When considering all of the genitourinary cancers combined, there were 83 possible outcomes or end branches for these radiotherapy treatment trees. We identified 50 outcomes or end branches where radiotherapy would be considered (7 for renal cancer, 13 for bladder cancer, 15 for prostate cancer, and 15 for testicular cancer). Table 2 identifies the clinical situations in which radiotherapy is recommended, the level of evidence, and the guideline or source of evidence for the recommendation. The outcome numbers in Table 1 correspond to terminal nodes or outcome positions in the tree. The last column of Table 1 represents the incidence of each clinical indication for radiotherapy as a proportion of all patients with that specific genitourinary malignancy. This is calculated by multiplying the incidences for each branch leading to this terminal branch. The sum of this column is the optimal radiotherapy utilization rate for each genitourinary malignancy. This was calculated to be 58% for bladder cancer, 49% for testicular cancer, 27% for renal cancer, and 60% for prostate cancer. Table 2 shows the epidemiologic data corresponding to each branch point, and the source of that data as well as the hierarchical level of the data obtained.
Whenever there was uncertainty in either a treatment guideline recommendation or in the accuracy of the epidemiologic incidence data, sensitivity analysis was conducted to assess the impact of this uncertainty on the optimal radiotherapy utilization rate. This allows an assessment of the robustness of the overall estimate when faced with uncertainty. For each treatment recommendation or data uncertainty, variables were inserted into the tree so that sensitivity analysis could be performed. Monte Carlo simulations were conducted to assess the impact of varying the values of each of these variables simultaneously on the overall estimate.
There were 7 variables for which 2 or more epidemiologic sources of data, equivalent in terms of data source quality, differed in their incidence values by > 10%. They include 1) the proportion of patients who develop metastatic disease after nephrectomy for renal cancer (range, 23–58%)27, 28; 2) the proportion of patients with metastatic renal cancer who develop brain metastases (range, 7–19%)28, 29; 3) the proportion of patients with metastatic bladder cancer who develop brain metastases (range, 1–12%)30, 31; 4) the proportion of patients with metastatic bladder cancer who develop bone metastases (range, 17–43%)30, 32; 5) the proportion of patients with early prostate cancer who are treated conservatively who later require radiotherapy for disease progression (range, 7–26%);33, 34 and 6) the proportion of patients who are treated with definitive surgery for prostate cancer who later develop distant disease recurrence (range, 4–15%).35, 36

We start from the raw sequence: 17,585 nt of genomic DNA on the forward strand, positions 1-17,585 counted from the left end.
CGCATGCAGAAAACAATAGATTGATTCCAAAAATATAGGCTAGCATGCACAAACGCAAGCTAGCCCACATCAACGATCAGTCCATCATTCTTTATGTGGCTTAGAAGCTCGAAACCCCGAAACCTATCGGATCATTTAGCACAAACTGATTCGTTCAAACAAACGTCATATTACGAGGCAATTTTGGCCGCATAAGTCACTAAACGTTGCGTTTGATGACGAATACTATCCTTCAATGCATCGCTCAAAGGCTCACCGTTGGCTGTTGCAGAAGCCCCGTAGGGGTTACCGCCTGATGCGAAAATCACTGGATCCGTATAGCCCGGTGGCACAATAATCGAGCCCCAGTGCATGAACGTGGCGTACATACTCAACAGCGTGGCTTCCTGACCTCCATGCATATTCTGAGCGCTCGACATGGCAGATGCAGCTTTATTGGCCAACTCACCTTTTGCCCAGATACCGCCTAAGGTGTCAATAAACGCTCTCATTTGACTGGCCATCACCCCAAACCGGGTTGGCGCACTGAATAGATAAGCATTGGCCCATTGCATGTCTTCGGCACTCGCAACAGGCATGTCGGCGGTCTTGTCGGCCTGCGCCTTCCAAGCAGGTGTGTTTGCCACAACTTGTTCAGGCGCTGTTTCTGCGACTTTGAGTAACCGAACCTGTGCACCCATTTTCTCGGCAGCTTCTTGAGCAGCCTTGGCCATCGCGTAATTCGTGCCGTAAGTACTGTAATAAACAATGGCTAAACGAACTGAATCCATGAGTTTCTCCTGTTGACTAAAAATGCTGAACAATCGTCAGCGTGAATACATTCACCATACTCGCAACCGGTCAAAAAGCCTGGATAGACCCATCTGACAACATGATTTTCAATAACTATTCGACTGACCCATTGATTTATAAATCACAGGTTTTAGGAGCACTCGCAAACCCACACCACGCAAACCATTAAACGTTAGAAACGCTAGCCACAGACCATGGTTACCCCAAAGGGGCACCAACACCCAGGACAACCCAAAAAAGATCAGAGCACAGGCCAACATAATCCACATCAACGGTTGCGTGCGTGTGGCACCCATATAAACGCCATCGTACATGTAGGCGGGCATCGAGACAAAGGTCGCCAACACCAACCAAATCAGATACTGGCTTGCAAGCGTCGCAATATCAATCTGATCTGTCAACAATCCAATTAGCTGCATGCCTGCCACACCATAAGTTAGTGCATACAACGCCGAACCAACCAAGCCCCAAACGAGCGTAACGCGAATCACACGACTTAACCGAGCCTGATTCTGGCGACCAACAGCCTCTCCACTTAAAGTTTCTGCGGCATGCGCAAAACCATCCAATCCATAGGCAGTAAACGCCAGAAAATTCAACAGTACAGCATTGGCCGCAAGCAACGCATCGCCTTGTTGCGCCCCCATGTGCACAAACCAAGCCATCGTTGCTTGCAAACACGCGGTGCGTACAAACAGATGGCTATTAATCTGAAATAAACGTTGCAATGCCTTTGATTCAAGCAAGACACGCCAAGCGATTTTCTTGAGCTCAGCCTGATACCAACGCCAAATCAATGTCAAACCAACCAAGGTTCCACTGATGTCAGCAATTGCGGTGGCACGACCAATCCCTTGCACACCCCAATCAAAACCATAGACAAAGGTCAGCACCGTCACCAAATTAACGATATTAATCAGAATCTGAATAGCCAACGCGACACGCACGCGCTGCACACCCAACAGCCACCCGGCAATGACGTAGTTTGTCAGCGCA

In addition, there were several instances where the various treatment guidelines differed in their recommendation as to when (or whether) radiotherapy should be used. These included the following: 1) whether patients with renal cancer with positive margins after nephrectomy should receive radiotherapy (radiotherapy is not recommended in this tree but sensitivity analysis included the possibility that radiotherapy is used); 2) whether radiotherapy should be recommended in the treatment of an isolated local disease recurrence after nephrectomy for renal cancer (sensitivity analysis was conducted to assess the effect of both options on the utilization rate); 3) whether patients with metastatic renal cancer who have symptoms of primary disease should be treated with radiotherapy or surgery (sensitivity analysis conducted); 4) whether the role of radiotherapy is superior to cystectomy in the management of patients with Stage II–III bladder cancer (as there is no definitive randomized evidence showing that either treatment modality is superior to the other, both options have been modeled in the radiotherapy utilization tree); 5) whether radiotherapy should be indicated for patients with bulky Stage II or Stage III seminoma who have residual masses after chemotherapy (not recommended in the tree but sensitivity analysis was conducted); 6) whether radiotherapy should be indicated for patients with Stage IV seminoma who have persistent disease after chemotherapy (not recommended in the tree but sensitivity analysis was conducted to assess the effect of both options on the final utilization rate); 7) there is no conclusive evidence to prove the superiority of any one of the treatment options (i.e., surgery or radiotherapy or observation) in the management of early prostate cancer (the guidelines do not make specific treatment recommendations but state that each of these modalities could be considered reasonable). Hence, instead of optimal figures, actual radiotherapy utilization data have been used in the tree. For example, the proportion of patients with early prostate cancer [T1N0M0 and T2N0M0] who undergo surgery was set at a range of 10–70%, modeling the two extremes of practice); 8) whether radiotherapy should be indicated for patients with positive margins after radical prostatectomy (radiotherapy is recommended in the tree but sensitivity analysis has been conducted to assess the effect of both options on the final utilization rate).